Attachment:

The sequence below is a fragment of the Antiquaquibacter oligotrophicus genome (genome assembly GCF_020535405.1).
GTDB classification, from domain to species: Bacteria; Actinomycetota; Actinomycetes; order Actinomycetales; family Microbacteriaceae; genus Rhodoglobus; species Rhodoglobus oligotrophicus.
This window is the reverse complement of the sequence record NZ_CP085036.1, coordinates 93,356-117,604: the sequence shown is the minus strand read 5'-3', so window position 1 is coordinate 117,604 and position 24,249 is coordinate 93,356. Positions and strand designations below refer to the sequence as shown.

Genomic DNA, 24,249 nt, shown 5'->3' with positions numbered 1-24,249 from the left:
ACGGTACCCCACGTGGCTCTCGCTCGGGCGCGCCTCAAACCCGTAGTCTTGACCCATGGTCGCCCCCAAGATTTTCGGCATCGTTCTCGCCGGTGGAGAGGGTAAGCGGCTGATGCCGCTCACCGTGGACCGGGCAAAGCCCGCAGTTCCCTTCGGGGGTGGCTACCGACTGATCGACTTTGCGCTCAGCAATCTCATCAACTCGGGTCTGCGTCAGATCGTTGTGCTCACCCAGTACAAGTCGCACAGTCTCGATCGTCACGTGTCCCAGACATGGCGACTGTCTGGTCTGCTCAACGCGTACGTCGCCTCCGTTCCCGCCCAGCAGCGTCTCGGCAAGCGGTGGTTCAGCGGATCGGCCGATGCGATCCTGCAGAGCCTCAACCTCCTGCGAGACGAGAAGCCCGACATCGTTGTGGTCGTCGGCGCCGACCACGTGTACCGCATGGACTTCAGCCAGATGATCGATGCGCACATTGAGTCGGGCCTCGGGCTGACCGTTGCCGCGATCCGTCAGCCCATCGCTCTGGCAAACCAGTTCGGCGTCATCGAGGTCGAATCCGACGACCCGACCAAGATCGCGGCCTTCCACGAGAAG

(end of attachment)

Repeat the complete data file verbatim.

The sequence below is a fragment of the Antiquaquibacter oligotrophicus genome (genome assembly GCF_020535405.1).
GTDB classification, from domain to species: Bacteria; Actinomycetota; Actinomycetes; order Actinomycetales; family Microbacteriaceae; genus Rhodoglobus; species Rhodoglobus oligotrophicus.
This window is the reverse complement of the sequence record NZ_CP085036.1, coordinates 93,356-117,604: the sequence shown is the minus strand read 5'-3', so window position 1 is coordinate 117,604 and position 24,249 is coordinate 93,356. Positions and strand designations below refer to the sequence as shown.

Genomic DNA, 24,249 nt, shown 5'->3' with positions numbered 1-24,249 from the left:
ACGGTACCCCACGTGGCTCTCGCTCGGGCGCGCCTCAAACCCGTAGTCTTGACCCATGGTCGCCCCCAAGATTTTCGGCATCGTTCTCGCCGGTGGAGAGGGTAAGCGGCTGATGCCGCTCACCGTGGACCGGGCAAAGCCCGCAGTTCCCTTCGGGGGTGGCTACCGACTGATCGACTTTGCGCTCAGCAATCTCATCAACTCGGGTCTGCGTCAGATCGTTGTGCTCACCCAGTACAAGTCGCACAGTCTCGATCGTCACGTGTCCCAGACATGGCGACTGTCTGGTCTGCTCAACGCGTACGTCGCCTCCGTTCCCGCCCAGCAGCGTCTCGGCAAGCGGTGGTTCAGCGGATCGGCCGATGCGATCCTGCAGAGCCTCAACCTCCTGCGAGACGAGAAGCCCGACATCGTTGTGGTCGTCGGCGCCGACCACGTGTACCGCATGGACTTCAGCCAGATGATCGATGCGCACATTGAGTCGGGCCTCGGGCTGACCGTTGCCGCGATCCGTCAGCCCATCGCTCTGGCAAACCAGTTCGGCGTCATCGAGGTCGAATCCGACGACCCGACCAAGATCGCGGCCTTCCACGAGAAG